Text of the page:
Today, this 1.2 million-member international organization of neighbors, friends and community leaders representing differing occupations, cultures, and countries wins the prize for shared passion and social impact.

Paul Harris put it together, piece by piece, creating positive, lasting change in our communities and around the world.

Bringing It On Home

Tomorrow night, from 6:00 – 10:00 pm at the historic Hotel Colorado, the community is invited to celebrate the Rotary Club of Glenwood Springs at their Annual Masquerade Ball. For over 52 years, they have provided grants to nonprofit organizations, student scholarships and a multi-faceted variety of community service programs.

The Art Center was invited to make this an extra special evening by creating one-of-a-kind art pieces in the form of hand-painted masks. I knew just who could create that magic – legendary artists, Terry Muldoon and Noemi Kosmowski. They began two months ago, one image at a time, one layer at a time – piece by piece, putting it together. One hundred stunningly unique masks later, they will be displayed for purchase in the ballroom.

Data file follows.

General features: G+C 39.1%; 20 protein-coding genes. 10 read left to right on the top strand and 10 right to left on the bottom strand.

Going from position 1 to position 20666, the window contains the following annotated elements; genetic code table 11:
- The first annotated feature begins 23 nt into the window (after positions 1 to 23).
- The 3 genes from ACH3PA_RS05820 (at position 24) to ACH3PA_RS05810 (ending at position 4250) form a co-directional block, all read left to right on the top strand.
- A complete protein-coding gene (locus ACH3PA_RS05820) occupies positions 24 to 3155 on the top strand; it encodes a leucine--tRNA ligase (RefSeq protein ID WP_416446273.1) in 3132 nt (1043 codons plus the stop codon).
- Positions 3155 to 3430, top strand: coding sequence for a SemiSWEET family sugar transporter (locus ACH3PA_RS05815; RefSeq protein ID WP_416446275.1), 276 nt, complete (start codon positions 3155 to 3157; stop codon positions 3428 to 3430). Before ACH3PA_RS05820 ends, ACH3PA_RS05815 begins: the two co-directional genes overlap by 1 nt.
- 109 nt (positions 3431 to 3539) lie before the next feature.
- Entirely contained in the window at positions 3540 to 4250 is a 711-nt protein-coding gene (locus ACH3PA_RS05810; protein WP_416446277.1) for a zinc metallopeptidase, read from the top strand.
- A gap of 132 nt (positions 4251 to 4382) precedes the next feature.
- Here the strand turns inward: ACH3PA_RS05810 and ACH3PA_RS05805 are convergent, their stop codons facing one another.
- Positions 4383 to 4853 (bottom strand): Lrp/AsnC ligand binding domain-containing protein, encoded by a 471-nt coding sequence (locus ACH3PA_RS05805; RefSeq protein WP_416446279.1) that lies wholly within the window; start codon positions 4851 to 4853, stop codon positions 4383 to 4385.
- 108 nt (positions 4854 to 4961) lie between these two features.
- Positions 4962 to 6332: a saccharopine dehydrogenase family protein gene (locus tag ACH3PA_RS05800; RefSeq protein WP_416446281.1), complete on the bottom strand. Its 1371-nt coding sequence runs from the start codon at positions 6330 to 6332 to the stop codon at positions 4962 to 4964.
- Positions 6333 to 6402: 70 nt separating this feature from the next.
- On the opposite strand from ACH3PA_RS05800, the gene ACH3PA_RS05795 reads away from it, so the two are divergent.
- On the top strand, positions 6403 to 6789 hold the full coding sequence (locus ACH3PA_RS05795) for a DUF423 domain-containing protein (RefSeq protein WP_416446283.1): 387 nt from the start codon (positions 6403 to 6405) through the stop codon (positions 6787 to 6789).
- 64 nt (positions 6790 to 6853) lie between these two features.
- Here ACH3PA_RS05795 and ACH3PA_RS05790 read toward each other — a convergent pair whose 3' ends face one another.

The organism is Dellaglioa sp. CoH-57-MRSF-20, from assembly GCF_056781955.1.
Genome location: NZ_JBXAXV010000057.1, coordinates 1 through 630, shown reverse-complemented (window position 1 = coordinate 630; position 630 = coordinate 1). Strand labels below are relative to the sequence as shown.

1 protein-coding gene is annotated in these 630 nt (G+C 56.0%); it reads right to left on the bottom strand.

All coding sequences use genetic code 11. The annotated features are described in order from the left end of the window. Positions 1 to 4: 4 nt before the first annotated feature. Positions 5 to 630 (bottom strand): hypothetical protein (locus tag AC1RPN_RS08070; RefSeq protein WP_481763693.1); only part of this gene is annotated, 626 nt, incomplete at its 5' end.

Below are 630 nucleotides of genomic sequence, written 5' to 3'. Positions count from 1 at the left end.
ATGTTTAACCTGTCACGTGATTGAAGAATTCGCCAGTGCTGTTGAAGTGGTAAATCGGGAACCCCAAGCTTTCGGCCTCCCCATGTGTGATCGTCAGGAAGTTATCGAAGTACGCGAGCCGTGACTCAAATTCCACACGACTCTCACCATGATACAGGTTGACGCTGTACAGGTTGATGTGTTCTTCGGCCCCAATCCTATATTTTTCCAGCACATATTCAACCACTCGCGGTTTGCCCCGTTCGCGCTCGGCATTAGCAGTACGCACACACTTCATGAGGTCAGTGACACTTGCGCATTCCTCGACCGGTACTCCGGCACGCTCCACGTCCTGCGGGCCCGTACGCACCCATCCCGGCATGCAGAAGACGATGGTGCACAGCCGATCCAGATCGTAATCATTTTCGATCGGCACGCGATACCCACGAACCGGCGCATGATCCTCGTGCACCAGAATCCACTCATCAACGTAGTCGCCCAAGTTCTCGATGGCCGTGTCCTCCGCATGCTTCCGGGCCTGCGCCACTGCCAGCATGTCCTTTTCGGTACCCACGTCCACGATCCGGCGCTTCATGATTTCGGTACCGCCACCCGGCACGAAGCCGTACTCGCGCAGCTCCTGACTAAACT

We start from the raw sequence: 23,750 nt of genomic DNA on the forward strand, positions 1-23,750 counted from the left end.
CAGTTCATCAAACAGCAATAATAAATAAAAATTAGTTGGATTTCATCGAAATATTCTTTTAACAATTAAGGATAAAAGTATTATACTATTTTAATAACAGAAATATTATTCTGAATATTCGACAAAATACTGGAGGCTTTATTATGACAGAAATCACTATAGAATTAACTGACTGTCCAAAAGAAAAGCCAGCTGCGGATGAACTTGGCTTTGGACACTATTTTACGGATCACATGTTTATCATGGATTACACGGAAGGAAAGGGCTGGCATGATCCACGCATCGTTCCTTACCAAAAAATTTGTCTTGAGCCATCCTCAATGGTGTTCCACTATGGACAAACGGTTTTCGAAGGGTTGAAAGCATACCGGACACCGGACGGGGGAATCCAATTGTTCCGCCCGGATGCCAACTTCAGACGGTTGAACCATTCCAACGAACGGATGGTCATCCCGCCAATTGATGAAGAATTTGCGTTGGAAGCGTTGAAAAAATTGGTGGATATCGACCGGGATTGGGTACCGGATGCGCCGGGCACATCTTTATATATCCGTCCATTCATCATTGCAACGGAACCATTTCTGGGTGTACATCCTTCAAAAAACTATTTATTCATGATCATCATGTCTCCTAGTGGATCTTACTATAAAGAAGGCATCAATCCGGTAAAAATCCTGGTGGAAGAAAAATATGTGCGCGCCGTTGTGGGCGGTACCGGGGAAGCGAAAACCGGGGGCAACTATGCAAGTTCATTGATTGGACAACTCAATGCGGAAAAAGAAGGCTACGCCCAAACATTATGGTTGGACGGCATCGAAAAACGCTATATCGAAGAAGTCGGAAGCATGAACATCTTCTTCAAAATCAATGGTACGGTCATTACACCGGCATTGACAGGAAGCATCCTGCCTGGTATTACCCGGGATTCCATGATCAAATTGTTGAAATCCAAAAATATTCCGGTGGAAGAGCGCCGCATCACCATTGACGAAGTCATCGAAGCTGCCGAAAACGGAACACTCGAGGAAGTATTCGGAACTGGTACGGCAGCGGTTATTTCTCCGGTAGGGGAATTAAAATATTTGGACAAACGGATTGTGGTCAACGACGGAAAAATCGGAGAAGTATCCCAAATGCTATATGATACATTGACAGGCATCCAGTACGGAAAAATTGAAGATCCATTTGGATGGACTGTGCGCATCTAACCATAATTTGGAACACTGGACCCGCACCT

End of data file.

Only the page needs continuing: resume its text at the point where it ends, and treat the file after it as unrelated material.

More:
But first, you’ll sit down to a 5-course gourmet meal then work it off as you hit the dance floor. The music will be as diverse as the crowd with star DJ Andrew Brusig of Brusig Productions sharing the stage with the Symphony of the Valley.

A special thanks to my amazing assistant, Brie Carmer, for orchestrating a beautiful Silent Auction that will be ongoing throughout the night.

You can still save by visiting to purchase your tickets. Advance tickets are $100 and $120 at the door. This is the most fun you can have and support the essential work of the Rotary Club and the world of art!

“Whatever Rotary may mean to us, to the world it will be known by the results it achieves.”                                                                       Paul P. Harris

Christina Brusig is the Executive Director of the Glenwood Springs Center for the Arts. She can be reached at